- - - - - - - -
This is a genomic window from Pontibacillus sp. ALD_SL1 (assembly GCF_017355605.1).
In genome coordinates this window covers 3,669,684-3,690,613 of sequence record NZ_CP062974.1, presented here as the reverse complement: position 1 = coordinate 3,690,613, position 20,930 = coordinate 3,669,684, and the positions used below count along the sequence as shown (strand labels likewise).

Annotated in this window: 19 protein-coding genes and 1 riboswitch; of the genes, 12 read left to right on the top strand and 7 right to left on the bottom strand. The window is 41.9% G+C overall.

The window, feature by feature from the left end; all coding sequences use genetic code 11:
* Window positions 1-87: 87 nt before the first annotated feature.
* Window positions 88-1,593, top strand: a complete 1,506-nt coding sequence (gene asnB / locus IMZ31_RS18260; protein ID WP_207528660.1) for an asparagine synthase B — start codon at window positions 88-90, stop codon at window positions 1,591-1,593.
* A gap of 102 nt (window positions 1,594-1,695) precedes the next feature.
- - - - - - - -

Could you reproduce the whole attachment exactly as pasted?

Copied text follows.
This is a genomic window from Pontibacillus sp. ALD_SL1 (assembly GCF_017355605.1).
In genome coordinates this window covers 3,669,684-3,690,613 of sequence record NZ_CP062974.1, presented here as the reverse complement: position 1 = coordinate 3,690,613, position 20,930 = coordinate 3,669,684, and the positions used below count along the sequence as shown (strand labels likewise).

Annotated in this window: 19 protein-coding genes and 1 riboswitch; of the genes, 12 read left to right on the top strand and 7 right to left on the bottom strand. The window is 41.9% G+C overall.

The window, feature by feature from the left end; all coding sequences use genetic code 11:
* Window positions 1-87: 87 nt before the first annotated feature.
* Window positions 88-1,593, top strand: a complete 1,506-nt coding sequence (gene asnB / locus IMZ31_RS18260; protein ID WP_207528660.1) for an asparagine synthase B — start codon at window positions 88-90, stop codon at window positions 1,591-1,593.
* A gap of 102 nt (window positions 1,594-1,695) precedes the next feature.